“October 31, 2017, marked the 500-year anniversary of the German Reformation,” says Robert Bast, associate professor in the Department of History. “In events that took place on campus and in the community, Marco scholars helped to reassess fascinating, flawed, and charismatic Martin Luther, exploring the reformer’s impact on theology, language, music, gender relations, and anti-Semitism.”
To commemorate this key historical moment, Stefanie Ohnesorg, associate professor of German, brought to campus a traveling exhibit, #HereIStand: Martin Luther, the Reformation and its Consequences, curated by the Goethe-Zentrum Atlanta. The exhibit delved into the time prior to the Reformation, the biography of Martin Luther, and the context and dynamics of the movement that unfolded after Luther’s posting of his 95 theses.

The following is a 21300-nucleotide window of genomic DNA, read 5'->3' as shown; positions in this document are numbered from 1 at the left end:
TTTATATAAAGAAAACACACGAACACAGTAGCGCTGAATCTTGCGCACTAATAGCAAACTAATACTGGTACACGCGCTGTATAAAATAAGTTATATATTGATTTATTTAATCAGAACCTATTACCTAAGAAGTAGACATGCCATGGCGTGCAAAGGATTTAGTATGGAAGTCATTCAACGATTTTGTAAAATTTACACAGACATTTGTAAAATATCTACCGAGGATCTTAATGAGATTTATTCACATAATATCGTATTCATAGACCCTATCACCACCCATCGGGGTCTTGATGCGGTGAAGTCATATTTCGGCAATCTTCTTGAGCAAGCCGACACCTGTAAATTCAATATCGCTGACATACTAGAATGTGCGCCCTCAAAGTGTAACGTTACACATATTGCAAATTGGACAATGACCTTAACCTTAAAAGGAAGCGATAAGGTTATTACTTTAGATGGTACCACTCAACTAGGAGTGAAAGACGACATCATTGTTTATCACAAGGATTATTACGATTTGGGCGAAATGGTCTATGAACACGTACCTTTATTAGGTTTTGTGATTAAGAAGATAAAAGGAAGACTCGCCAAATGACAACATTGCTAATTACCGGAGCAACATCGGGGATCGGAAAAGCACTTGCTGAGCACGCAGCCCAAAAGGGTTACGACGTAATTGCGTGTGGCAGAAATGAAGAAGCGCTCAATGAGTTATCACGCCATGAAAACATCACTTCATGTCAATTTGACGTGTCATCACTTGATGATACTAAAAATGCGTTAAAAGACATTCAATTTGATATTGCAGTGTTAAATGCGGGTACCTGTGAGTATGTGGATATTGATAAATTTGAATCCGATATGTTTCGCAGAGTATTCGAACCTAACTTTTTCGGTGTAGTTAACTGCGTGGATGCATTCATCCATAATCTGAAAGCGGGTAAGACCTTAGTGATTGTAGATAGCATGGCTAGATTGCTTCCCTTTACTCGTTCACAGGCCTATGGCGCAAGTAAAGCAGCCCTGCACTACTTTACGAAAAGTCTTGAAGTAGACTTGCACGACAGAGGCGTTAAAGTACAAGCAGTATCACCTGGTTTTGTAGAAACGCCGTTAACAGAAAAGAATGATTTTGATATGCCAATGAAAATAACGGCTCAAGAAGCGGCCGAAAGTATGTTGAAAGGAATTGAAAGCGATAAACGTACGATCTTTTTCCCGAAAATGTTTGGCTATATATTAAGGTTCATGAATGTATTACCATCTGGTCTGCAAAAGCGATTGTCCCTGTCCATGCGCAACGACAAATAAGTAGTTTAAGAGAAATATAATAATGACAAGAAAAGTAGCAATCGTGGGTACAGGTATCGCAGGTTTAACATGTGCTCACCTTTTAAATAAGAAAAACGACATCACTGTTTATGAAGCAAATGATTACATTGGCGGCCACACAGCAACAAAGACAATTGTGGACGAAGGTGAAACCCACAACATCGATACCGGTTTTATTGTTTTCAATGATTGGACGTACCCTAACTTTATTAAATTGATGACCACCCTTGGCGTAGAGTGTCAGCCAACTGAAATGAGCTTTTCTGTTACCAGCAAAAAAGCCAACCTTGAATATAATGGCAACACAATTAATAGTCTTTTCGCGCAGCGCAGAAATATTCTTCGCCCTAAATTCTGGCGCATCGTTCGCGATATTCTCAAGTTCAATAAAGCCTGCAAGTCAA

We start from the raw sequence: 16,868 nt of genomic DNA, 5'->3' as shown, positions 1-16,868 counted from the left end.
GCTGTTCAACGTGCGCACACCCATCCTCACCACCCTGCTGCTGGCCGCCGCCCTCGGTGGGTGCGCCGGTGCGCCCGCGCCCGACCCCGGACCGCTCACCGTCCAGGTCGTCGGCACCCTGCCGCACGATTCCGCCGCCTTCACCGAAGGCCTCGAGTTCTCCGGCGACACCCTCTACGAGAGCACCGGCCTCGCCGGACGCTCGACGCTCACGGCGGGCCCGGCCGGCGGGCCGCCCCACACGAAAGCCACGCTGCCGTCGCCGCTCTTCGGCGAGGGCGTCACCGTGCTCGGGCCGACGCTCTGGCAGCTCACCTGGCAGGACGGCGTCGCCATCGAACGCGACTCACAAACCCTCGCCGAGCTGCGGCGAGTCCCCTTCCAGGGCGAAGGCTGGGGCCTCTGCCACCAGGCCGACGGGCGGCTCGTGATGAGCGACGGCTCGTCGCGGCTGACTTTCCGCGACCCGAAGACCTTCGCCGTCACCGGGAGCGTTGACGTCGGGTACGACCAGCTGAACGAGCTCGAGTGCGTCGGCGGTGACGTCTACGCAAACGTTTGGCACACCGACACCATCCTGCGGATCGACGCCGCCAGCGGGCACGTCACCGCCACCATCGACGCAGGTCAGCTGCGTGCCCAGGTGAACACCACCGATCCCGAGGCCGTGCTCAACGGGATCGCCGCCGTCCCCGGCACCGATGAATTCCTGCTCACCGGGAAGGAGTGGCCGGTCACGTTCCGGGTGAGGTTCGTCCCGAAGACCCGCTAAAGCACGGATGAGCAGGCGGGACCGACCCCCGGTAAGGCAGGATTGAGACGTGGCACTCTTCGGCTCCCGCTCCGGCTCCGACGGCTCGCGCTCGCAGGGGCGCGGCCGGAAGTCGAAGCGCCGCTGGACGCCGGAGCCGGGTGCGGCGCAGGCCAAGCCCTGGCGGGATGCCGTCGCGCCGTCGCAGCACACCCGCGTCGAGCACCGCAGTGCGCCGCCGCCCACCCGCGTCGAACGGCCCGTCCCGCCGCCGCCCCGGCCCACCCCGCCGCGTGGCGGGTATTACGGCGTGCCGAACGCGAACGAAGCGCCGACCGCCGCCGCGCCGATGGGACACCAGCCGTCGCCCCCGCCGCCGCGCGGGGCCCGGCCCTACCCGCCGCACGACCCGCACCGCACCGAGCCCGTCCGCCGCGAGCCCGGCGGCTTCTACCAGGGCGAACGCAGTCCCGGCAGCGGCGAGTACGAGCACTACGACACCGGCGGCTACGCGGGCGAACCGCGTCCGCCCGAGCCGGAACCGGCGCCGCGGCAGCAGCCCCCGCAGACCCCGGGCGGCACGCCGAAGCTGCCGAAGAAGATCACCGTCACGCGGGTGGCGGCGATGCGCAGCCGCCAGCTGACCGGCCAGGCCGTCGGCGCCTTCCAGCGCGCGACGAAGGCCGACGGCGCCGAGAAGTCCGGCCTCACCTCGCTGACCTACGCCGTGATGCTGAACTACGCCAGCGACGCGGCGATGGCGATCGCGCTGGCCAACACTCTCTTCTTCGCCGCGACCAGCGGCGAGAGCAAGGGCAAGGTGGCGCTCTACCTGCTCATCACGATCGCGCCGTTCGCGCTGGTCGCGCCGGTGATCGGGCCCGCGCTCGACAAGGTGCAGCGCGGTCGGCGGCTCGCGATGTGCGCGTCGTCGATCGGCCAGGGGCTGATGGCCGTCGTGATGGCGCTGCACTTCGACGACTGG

The culminating event of the exhibit was a panel discussion with faculty members from across the UT humanities departments, including Marco professors Bast, Ohnesorg, and Tina Shepardson, professor of religious studies. They highlighted various aspects of Luther’s work, influence, and legacy. The UT Letterpress Studio added to the event by demonstrating how early modern shop printing actually worked.
Learn more about these events, including links to the digital version of the exhibit, at mfll.utk.edu/luther.